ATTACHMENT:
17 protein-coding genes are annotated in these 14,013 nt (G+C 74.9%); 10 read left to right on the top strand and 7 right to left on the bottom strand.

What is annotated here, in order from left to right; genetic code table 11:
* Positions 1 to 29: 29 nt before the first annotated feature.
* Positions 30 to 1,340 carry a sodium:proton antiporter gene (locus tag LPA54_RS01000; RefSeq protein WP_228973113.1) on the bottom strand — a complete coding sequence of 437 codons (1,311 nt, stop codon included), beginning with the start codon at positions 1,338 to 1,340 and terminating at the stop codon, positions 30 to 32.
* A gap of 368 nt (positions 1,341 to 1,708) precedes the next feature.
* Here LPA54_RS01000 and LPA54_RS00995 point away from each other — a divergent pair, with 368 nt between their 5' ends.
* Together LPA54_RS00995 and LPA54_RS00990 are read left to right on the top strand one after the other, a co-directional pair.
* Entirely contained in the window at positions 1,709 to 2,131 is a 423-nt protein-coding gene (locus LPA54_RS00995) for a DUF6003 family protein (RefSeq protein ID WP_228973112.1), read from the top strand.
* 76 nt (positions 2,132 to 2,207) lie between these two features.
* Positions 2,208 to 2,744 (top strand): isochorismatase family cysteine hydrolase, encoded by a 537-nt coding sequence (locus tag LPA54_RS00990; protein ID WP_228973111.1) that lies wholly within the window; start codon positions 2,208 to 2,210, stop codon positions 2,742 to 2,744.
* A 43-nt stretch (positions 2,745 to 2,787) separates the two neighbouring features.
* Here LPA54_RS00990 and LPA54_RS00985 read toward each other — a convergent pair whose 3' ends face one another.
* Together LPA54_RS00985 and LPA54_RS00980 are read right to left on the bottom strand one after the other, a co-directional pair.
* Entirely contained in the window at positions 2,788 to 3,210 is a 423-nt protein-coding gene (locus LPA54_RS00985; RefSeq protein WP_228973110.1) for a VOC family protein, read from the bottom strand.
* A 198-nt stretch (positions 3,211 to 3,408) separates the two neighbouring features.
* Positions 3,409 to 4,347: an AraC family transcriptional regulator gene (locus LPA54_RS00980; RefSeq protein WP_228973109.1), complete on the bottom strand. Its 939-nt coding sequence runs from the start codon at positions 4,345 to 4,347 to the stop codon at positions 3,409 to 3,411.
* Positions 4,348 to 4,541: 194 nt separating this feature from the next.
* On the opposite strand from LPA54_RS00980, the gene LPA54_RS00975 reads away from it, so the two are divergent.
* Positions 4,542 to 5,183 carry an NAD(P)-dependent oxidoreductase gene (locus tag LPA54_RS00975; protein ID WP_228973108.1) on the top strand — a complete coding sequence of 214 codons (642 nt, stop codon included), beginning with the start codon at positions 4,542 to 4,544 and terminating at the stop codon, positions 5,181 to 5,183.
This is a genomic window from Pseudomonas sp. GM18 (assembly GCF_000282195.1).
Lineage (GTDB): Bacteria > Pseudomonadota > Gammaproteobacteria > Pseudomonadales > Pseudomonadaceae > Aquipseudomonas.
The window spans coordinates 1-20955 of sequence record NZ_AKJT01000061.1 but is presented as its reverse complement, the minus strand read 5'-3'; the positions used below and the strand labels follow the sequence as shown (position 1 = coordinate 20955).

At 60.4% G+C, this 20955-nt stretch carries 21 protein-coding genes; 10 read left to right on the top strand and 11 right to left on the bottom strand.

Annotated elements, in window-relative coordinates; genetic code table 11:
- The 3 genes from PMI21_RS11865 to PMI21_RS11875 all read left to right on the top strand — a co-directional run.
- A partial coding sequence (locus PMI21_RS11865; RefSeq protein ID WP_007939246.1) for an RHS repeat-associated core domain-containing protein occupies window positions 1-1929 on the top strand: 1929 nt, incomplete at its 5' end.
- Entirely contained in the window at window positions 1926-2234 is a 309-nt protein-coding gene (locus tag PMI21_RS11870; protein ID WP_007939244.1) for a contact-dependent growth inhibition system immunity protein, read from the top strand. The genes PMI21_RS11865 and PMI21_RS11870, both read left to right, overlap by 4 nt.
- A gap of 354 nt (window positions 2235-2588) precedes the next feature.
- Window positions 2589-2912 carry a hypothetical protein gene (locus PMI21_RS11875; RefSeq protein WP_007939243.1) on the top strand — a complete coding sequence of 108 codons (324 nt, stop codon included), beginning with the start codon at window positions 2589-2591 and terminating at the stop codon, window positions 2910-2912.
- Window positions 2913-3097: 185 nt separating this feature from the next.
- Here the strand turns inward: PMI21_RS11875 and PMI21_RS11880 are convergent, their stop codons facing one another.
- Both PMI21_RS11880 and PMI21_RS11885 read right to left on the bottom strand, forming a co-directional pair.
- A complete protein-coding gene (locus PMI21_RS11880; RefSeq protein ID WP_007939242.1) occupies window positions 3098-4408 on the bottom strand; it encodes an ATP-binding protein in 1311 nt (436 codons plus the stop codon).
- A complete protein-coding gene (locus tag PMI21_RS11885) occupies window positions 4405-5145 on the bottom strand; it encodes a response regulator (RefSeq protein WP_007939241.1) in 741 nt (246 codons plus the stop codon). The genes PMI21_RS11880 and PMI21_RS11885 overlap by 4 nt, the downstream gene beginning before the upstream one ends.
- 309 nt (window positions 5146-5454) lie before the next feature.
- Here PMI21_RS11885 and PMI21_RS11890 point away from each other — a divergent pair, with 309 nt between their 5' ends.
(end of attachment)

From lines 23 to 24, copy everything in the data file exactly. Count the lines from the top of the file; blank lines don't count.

At 60.4% G+C, this 20955-nt stretch carries 21 protein-coding genes; 10 read left to right on the top strand and 11 right to left on the bottom strand.

Annotated elements, in window-relative coordinates; genetic code table 11: